Nearly a year ago today, the Blog reported that researchers had figured out how to pick a known person’s DNA out of a database containing genetic information for up to 200 unidentified individuals. The feat made it possible to determine, for example, if a particular suspect’s DNA was present in a mix of several peoples’ collected at a crime scene. It also raised the possibility, at least theoretically, that somebody could figure out if a particular person’s DNA was part of a research database or some other pool of anonymous data.
Now another team of researchers has calculated the limits of this needle-in-a-haystack technique. It turns out that if the number of data points revealed is small enough, an individual’s DNA can remain undetectable.
Before UCLA geneticist Stan Nelson and his colleagues published their paper last year, it had been a common practice to publish summary data from research DNA collections so members of the genetics community could build on each others’ research. (Note: 23andMe does not share individual-level data without explicit consent, and is working on ways of distributing summary data without compromising privacy.) It was assumed that aggregation would make it impossible to tell whether a particular individual had contributed to that collection. But in the wake of the announcement of the new detection method, major genome centers swiftly removed summary data from public view to avoid the possibility of compromising the identity of any research participants.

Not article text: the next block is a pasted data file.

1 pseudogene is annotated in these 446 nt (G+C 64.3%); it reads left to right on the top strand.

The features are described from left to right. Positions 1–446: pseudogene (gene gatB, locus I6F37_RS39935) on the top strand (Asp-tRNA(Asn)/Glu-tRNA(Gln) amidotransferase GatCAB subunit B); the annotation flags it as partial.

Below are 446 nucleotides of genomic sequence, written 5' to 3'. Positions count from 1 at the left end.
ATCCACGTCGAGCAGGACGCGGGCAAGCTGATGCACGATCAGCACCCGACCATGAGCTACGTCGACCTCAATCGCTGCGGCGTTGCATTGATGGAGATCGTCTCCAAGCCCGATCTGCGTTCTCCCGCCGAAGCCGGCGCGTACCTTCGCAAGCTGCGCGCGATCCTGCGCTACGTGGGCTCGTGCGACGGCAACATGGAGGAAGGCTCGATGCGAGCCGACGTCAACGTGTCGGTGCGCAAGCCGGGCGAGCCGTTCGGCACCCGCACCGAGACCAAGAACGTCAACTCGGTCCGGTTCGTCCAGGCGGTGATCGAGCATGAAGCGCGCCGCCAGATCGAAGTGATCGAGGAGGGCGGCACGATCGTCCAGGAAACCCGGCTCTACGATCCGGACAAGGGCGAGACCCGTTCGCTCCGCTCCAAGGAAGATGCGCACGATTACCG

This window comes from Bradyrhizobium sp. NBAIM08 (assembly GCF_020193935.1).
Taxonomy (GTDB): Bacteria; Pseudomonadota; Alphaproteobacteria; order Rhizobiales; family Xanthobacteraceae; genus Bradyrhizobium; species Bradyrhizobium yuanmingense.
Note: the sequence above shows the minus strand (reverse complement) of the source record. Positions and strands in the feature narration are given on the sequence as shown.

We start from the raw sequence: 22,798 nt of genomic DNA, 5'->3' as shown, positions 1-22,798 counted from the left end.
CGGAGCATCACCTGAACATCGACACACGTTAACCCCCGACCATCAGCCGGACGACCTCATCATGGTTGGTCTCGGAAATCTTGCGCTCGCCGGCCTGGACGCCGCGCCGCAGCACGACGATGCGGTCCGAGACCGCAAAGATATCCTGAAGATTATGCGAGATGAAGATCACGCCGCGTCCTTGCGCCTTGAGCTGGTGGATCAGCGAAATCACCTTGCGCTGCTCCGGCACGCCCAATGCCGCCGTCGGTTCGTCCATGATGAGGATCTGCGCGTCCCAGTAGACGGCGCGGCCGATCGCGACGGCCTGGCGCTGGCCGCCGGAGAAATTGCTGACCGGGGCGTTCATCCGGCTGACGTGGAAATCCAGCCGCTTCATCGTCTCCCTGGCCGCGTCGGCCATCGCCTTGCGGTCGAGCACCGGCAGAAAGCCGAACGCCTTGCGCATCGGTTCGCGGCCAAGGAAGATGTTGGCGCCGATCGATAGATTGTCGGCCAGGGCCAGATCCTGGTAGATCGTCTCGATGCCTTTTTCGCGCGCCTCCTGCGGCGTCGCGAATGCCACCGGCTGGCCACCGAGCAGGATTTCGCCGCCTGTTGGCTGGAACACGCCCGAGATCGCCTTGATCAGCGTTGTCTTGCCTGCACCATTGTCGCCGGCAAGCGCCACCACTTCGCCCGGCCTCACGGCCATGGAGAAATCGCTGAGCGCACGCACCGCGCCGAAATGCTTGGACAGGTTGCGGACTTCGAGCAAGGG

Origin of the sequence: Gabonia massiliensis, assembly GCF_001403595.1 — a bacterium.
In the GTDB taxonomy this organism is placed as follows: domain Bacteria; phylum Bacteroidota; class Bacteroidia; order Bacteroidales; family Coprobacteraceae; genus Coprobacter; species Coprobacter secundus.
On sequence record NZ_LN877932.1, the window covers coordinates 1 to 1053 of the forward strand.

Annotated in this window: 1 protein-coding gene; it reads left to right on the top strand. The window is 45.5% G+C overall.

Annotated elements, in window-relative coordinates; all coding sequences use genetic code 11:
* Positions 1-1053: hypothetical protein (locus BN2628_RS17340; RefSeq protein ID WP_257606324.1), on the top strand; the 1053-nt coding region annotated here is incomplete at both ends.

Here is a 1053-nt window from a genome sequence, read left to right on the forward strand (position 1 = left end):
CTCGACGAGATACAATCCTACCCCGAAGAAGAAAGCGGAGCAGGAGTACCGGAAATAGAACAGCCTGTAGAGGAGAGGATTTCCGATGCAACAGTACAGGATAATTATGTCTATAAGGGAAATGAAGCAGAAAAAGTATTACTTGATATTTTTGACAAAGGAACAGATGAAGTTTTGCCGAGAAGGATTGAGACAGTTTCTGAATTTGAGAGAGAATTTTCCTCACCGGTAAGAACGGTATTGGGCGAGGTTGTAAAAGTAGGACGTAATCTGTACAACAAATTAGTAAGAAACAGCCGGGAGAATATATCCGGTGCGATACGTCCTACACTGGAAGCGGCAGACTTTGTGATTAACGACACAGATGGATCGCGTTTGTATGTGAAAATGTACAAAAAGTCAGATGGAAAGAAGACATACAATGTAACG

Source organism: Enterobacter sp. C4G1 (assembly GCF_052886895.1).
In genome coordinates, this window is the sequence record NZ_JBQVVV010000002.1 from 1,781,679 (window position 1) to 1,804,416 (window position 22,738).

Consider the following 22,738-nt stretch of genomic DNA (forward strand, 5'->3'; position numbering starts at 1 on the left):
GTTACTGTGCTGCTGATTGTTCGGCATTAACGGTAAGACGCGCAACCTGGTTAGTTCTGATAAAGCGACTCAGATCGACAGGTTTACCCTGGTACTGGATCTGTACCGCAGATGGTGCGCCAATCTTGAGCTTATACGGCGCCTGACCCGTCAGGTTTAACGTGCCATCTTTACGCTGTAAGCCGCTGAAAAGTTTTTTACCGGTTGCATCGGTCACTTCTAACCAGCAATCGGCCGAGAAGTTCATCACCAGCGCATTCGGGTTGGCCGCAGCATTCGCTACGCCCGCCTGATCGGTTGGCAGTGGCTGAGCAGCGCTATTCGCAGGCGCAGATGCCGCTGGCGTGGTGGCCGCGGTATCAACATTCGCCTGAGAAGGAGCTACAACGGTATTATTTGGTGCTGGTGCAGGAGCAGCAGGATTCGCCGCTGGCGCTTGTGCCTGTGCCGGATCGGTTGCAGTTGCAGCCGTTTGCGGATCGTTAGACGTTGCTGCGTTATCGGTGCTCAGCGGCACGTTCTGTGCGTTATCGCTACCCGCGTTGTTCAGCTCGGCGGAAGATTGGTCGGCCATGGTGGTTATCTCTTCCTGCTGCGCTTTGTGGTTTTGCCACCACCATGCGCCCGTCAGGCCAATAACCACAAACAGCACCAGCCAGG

In a paper published today in Nature Genetics, researchers from UC Berkeley take the first step towards a less extreme route to protecting individuals’ identities than simply withholding all information. The researchers developed methods to calculate precisely how much genetic information from a research DNA collection may be revealed without risk of exposing the identities of the study participants.
At the heart of the PLoS Genetics paper that started the hubbub was a statistical test that the authors used to show that they could reliably tell whether someone was present in a DNA mixture. The new study not only provides an improved version of this test, but proves that the new approach is the best of all possible detection methods. Since no better test could be devised, if theirs is unable to detect whether an individual was part of a mixture of DNA, they can be confident that no test would be able to do it.
Armed with this certainty, the authors explore just how much information from a research DNA collection may be reported without risk of divulging who was in the study. It turns out that for a collection of 1,000 individuals, up to 10,000 individual data points can be revealed with little risk of exposing anyone to identification.
This makes it somewhat easier for geneticists to share their data. But these days an individual’s genetic data typically consists of a genome-wide panel of 500,000 to a million single-letter DNA variations known as SNPs – so the problem still isn’t solved completely.